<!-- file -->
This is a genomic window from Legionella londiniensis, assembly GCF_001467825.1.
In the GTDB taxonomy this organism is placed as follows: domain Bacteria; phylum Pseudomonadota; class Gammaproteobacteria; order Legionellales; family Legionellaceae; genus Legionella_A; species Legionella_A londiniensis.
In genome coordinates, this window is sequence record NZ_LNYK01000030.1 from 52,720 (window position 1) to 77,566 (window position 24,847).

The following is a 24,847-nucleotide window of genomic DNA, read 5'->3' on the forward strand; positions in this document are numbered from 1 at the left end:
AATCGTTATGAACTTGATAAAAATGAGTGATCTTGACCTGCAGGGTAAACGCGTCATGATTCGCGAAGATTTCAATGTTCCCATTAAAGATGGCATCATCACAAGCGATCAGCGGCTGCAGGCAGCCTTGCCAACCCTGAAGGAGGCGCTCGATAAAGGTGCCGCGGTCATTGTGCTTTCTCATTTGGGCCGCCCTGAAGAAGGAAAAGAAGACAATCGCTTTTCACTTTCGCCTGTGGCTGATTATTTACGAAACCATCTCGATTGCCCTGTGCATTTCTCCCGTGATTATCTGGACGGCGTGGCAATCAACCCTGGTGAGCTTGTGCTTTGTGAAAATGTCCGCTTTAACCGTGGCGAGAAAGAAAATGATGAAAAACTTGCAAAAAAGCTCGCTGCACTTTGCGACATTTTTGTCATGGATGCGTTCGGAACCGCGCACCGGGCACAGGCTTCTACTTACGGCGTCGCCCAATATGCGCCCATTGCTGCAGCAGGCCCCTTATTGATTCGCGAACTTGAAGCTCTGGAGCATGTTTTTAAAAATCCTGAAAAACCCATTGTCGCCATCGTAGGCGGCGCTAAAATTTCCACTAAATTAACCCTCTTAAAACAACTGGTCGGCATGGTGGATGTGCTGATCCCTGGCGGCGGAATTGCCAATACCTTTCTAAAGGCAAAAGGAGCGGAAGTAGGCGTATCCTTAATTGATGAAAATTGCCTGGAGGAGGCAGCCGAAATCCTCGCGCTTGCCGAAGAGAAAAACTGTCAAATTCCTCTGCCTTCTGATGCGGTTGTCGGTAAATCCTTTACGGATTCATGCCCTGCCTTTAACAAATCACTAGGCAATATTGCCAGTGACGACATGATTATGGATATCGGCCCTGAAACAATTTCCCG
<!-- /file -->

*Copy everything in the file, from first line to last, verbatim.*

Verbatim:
This is a genomic window from Legionella londiniensis, assembly GCF_001467825.1.
In the GTDB taxonomy this organism is placed as follows: domain Bacteria; phylum Pseudomonadota; class Gammaproteobacteria; order Legionellales; family Legionellaceae; genus Legionella_A; species Legionella_A londiniensis.
In genome coordinates, this window is sequence record NZ_LNYK01000030.1 from 52,720 (window position 1) to 77,566 (window position 24,847).

The following is a 24,847-nucleotide window of genomic DNA, read 5'->3' on the forward strand; positions in this document are numbered from 1 at the left end:
AATCGTTATGAACTTGATAAAAATGAGTGATCTTGACCTGCAGGGTAAACGCGTCATGATTCGCGAAGATTTCAATGTTCCCATTAAAGATGGCATCATCACAAGCGATCAGCGGCTGCAGGCAGCCTTGCCAACCCTGAAGGAGGCGCTCGATAAAGGTGCCGCGGTCATTGTGCTTTCTCATTTGGGCCGCCCTGAAGAAGGAAAAGAAGACAATCGCTTTTCACTTTCGCCTGTGGCTGATTATTTACGAAACCATCTCGATTGCCCTGTGCATTTCTCCCGTGATTATCTGGACGGCGTGGCAATCAACCCTGGTGAGCTTGTGCTTTGTGAAAATGTCCGCTTTAACCGTGGCGAGAAAGAAAATGATGAAAAACTTGCAAAAAAGCTCGCTGCACTTTGCGACATTTTTGTCATGGATGCGTTCGGAACCGCGCACCGGGCACAGGCTTCTACTTACGGCGTCGCCCAATATGCGCCCATTGCTGCAGCAGGCCCCTTATTGATTCGCGAACTTGAAGCTCTGGAGCATGTTTTTAAAAATCCTGAAAAACCCATTGTCGCCATCGTAGGCGGCGCTAAAATTTCCACTAAATTAACCCTCTTAAAACAACTGGTCGGCATGGTGGATGTGCTGATCCCTGGCGGCGGAATTGCCAATACCTTTCTAAAGGCAAAAGGAGCGGAAGTAGGCGTATCCTTAATTGATGAAAATTGCCTGGAGGAGGCAGCCGAAATCCTCGCGCTTGCCGAAGAGAAAAACTGTCAAATTCCTCTGCCTTCTGATGCGGTTGTCGGTAAATCCTTTACGGATTCATGCCCTGCCTTTAACAAATCACTAGGCAATATTGCCAGTGACGACATGATTATGGATATCGGCCCTGAAACAATTTCCCG